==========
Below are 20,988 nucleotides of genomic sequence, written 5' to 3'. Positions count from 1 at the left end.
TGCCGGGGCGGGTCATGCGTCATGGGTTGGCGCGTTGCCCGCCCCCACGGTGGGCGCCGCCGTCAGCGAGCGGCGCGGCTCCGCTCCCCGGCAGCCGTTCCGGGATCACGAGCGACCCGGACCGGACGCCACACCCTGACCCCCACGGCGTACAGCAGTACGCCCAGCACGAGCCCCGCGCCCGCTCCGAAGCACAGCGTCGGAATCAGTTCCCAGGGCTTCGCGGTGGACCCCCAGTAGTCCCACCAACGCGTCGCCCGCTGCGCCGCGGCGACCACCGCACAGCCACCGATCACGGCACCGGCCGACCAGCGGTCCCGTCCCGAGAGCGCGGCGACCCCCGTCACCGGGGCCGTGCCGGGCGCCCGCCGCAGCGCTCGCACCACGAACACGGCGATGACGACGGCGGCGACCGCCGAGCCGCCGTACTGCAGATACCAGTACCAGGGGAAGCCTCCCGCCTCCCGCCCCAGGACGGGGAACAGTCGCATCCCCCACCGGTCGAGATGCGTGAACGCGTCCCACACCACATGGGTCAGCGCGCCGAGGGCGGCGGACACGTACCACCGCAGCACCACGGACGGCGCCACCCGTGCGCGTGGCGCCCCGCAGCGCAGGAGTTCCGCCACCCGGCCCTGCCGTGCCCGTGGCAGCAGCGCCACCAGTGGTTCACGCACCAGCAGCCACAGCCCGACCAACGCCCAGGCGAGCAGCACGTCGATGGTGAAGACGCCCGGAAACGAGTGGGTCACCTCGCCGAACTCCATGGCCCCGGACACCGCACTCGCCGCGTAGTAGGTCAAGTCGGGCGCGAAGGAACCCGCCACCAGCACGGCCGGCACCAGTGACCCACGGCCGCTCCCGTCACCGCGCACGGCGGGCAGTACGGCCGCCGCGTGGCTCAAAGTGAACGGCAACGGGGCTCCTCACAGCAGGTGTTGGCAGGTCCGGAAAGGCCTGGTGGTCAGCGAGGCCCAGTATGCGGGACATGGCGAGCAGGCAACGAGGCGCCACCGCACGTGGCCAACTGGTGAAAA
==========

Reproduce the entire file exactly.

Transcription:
Below are 20,988 nucleotides of genomic sequence, written 5' to 3'. Positions count from 1 at the left end.
TGCCGGGGCGGGTCATGCGTCATGGGTTGGCGCGTTGCCCGCCCCCACGGTGGGCGCCGCCGTCAGCGAGCGGCGCGGCTCCGCTCCCCGGCAGCCGTTCCGGGATCACGAGCGACCCGGACCGGACGCCACACCCTGACCCCCACGGCGTACAGCAGTACGCCCAGCACGAGCCCCGCGCCCGCTCCGAAGCACAGCGTCGGAATCAGTTCCCAGGGCTTCGCGGTGGACCCCCAGTAGTCCCACCAACGCGTCGCCCGCTGCGCCGCGGCGACCACCGCACAGCCACCGATCACGGCACCGGCCGACCAGCGGTCCCGTCCCGAGAGCGCGGCGACCCCCGTCACCGGGGCCGTGCCGGGCGCCCGCCGCAGCGCTCGCACCACGAACACGGCGATGACGACGGCGGCGACCGCCGAGCCGCCGTACTGCAGATACCAGTACCAGGGGAAGCCTCCCGCCTCCCGCCCCAGGACGGGGAACAGTCGCATCCCCCACCGGTCGAGATGCGTGAACGCGTCCCACACCACATGGGTCAGCGCGCCGAGGGCGGCGGACACGTACCACCGCAGCACCACGGACGGCGCCACCCGTGCGCGTGGCGCCCCGCAGCGCAGGAGTTCCGCCACCCGGCCCTGCCGTGCCCGTGGCAGCAGCGCCACCAGTGGTTCACGCACCAGCAGCCACAGCCCGACCAACGCCCAGGCGAGCAGCACGTCGATGGTGAAGACGCCCGGAAACGAGTGGGTCACCTCGCCGAACTCCATGGCCCCGGACACCGCACTCGCCGCGTAGTAGGTCAAGTCGGGCGCGAAGGAACCCGCCACCAGCACGGCCGGCACCAGTGACCCACGGCCGCTCCCGTCACCGCGCACGGCGGGCAGTACGGCCGCCGCGTGGCTCAAAGTGAACGGCAACGGGGCTCCTCACAGCAGGTGTTGGCAGGTCCGGAAAGGCCTGGTGGTCAGCGAGGCCCAGTATGCGGGACATGGCGAGCAGGCAACGAGGCGCCACCGCACGTGGCCAACTGGTGAAAA